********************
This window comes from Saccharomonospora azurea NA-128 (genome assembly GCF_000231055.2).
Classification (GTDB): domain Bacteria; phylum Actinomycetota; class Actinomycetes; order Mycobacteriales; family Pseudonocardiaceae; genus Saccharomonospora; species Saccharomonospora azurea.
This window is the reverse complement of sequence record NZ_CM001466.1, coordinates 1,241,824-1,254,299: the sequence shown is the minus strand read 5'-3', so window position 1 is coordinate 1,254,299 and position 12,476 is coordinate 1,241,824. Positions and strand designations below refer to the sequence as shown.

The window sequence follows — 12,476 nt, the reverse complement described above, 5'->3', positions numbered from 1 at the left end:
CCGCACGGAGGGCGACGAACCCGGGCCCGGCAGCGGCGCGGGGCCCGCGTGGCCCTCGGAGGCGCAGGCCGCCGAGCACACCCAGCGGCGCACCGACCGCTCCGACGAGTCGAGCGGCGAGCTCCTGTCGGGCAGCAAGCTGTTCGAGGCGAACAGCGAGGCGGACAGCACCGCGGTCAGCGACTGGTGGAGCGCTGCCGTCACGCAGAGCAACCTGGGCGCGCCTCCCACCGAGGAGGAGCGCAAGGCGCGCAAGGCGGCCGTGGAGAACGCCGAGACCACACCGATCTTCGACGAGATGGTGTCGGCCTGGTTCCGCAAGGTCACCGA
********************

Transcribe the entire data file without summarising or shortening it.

This window comes from Saccharomonospora azurea NA-128 (genome assembly GCF_000231055.2).
Classification (GTDB): domain Bacteria; phylum Actinomycetota; class Actinomycetes; order Mycobacteriales; family Pseudonocardiaceae; genus Saccharomonospora; species Saccharomonospora azurea.
This window is the reverse complement of sequence record NZ_CM001466.1, coordinates 1,241,824-1,254,299: the sequence shown is the minus strand read 5'-3', so window position 1 is coordinate 1,254,299 and position 12,476 is coordinate 1,241,824. Positions and strand designations below refer to the sequence as shown.

The window sequence follows — 12,476 nt, the reverse complement described above, 5'->3', positions numbered from 1 at the left end:
CCGCACGGAGGGCGACGAACCCGGGCCCGGCAGCGGCGCGGGGCCCGCGTGGCCCTCGGAGGCGCAGGCCGCCGAGCACACCCAGCGGCGCACCGACCGCTCCGACGAGTCGAGCGGCGAGCTCCTGTCGGGCAGCAAGCTGTTCGAGGCGAACAGCGAGGCGGACAGCACCGCGGTCAGCGACTGGTGGAGCGCTGCCGTCACGCAGAGCAACCTGGGCGCGCCTCCCACCGAGGAGGAGCGCAAGGCGCGCAAGGCGGCCGTGGAGAACGCCGAGACCACACCGATCTTCGACGAGATGGTGTCGGCCTGGTTCCGCAAGGTCACCGA